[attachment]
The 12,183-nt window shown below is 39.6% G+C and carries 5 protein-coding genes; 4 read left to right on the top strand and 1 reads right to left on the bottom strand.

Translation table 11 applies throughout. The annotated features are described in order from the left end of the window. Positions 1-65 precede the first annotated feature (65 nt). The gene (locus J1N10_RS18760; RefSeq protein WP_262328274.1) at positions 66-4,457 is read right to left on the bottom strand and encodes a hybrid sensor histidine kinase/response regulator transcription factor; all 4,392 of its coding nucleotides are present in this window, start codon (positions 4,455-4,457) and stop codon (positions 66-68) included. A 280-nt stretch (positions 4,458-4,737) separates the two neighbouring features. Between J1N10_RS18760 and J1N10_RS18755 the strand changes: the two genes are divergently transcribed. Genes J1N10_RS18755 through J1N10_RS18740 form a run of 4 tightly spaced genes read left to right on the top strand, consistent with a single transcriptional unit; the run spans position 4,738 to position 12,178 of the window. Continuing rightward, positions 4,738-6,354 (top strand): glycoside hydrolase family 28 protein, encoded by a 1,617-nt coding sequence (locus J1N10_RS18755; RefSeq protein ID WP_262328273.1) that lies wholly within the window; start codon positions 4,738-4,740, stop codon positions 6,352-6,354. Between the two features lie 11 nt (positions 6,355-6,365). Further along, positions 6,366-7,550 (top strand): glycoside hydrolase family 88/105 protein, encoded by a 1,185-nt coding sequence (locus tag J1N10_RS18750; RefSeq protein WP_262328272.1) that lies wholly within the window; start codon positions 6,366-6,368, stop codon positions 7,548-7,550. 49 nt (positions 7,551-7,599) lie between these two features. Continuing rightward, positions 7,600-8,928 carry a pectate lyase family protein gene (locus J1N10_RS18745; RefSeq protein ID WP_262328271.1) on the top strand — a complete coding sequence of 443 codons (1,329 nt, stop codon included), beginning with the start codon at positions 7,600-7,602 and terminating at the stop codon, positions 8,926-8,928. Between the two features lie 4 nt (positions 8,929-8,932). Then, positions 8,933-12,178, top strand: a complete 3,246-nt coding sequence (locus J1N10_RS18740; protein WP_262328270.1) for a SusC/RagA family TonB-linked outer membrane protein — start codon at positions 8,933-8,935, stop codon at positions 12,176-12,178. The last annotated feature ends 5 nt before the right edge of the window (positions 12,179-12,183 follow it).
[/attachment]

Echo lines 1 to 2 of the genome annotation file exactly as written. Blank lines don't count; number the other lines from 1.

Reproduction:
The 12,183-nt window shown below is 39.6% G+C and carries 5 protein-coding genes; 4 read left to right on the top strand and 1 reads right to left on the bottom strand.

Translation table 11 applies throughout. The annotated features are described in order from the left end of the window. Positions 1-65 precede the first annotated feature (65 nt). The gene (locus J1N10_RS18760; RefSeq protein WP_262328274.1) at positions 66-4,457 is read right to left on the bottom strand and encodes a hybrid sensor histidine kinase/response regulator transcription factor; all 4,392 of its coding nucleotides are present in this window, start codon (positions 4,455-4,457) and stop codon (positions 66-68) included. A 280-nt stretch (positions 4,458-4,737) separates the two neighbouring features. Between J1N10_RS18760 and J1N10_RS18755 the strand changes: the two genes are divergently transcribed. Genes J1N10_RS18755 through J1N10_RS18740 form a run of 4 tightly spaced genes read left to right on the top strand, consistent with a single transcriptional unit; the run spans position 4,738 to position 12,178 of the window. Continuing rightward, positions 4,738-6,354 (top strand): glycoside hydrolase family 28 protein, encoded by a 1,617-nt coding sequence (locus J1N10_RS18755; RefSeq protein ID WP_262328273.1) that lies wholly within the window; start codon positions 4,738-4,740, stop codon positions 6,352-6,354. Between the two features lie 11 nt (positions 6,355-6,365). Further along, positions 6,366-7,550 (top strand): glycoside hydrolase family 88/105 protein, encoded by a 1,185-nt coding sequence (locus tag J1N10_RS18750; RefSeq protein WP_262328272.1) that lies wholly within the window; start codon positions 6,366-6,368, stop codon positions 7,548-7,550. 49 nt (positions 7,551-7,599) lie between these two features. Continuing rightward, positions 7,600-8,928 carry a pectate lyase family protein gene (locus J1N10_RS18745; RefSeq protein ID WP_262328271.1) on the top strand — a complete coding sequence of 443 codons (1,329 nt, stop codon included), beginning with the start codon at positions 7,600-7,602 and terminating at the stop codon, positions 8,926-8,928. Between the two features lie 4 nt (positions 8,929-8,932). Then, positions 8,933-12,178, top strand: a complete 3,246-nt coding sequence (locus J1N10_RS18740; protein WP_262328270.1) for a SusC/RagA family TonB-linked outer membrane protein — start codon at positions 8,933-8,935, stop codon at positions 12,176-12,178. The last annotated feature ends 5 nt before the right edge of the window (positions 12,179-12,183 follow it).